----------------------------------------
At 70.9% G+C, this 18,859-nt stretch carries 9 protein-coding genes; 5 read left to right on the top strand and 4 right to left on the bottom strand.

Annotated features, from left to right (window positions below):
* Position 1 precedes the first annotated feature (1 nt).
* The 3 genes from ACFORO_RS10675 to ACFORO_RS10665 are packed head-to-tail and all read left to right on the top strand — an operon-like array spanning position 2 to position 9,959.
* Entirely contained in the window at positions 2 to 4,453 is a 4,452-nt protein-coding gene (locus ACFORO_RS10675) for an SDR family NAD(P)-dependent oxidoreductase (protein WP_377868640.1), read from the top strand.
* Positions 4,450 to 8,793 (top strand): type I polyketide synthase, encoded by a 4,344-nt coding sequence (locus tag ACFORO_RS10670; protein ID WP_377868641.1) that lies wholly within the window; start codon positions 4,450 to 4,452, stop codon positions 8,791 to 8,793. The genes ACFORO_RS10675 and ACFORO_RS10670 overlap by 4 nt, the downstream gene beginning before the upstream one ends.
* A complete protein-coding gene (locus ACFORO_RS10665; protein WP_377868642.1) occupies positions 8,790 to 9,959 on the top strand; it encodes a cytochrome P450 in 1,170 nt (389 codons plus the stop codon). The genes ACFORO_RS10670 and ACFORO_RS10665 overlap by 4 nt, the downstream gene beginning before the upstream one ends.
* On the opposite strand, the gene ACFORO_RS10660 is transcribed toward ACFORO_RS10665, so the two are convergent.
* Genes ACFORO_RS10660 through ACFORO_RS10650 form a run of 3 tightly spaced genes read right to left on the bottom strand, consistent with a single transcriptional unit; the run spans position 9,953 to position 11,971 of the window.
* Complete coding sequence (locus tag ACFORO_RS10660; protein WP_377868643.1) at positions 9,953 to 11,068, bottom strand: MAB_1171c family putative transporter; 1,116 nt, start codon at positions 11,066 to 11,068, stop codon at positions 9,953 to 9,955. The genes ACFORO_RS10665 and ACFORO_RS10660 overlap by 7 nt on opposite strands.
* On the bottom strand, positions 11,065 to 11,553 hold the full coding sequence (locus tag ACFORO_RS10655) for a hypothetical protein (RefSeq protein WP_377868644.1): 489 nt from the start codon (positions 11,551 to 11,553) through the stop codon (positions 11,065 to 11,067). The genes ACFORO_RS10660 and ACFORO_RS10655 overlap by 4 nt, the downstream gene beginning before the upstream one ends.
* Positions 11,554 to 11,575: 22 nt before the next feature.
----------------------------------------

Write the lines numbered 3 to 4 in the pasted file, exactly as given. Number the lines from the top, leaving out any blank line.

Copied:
* Position 1 precedes the first annotated feature (1 nt).
* The 3 genes from ACFORO_RS10675 to ACFORO_RS10665 are packed head-to-tail and all read left to right on the top strand — an operon-like array spanning position 2 to position 9,959.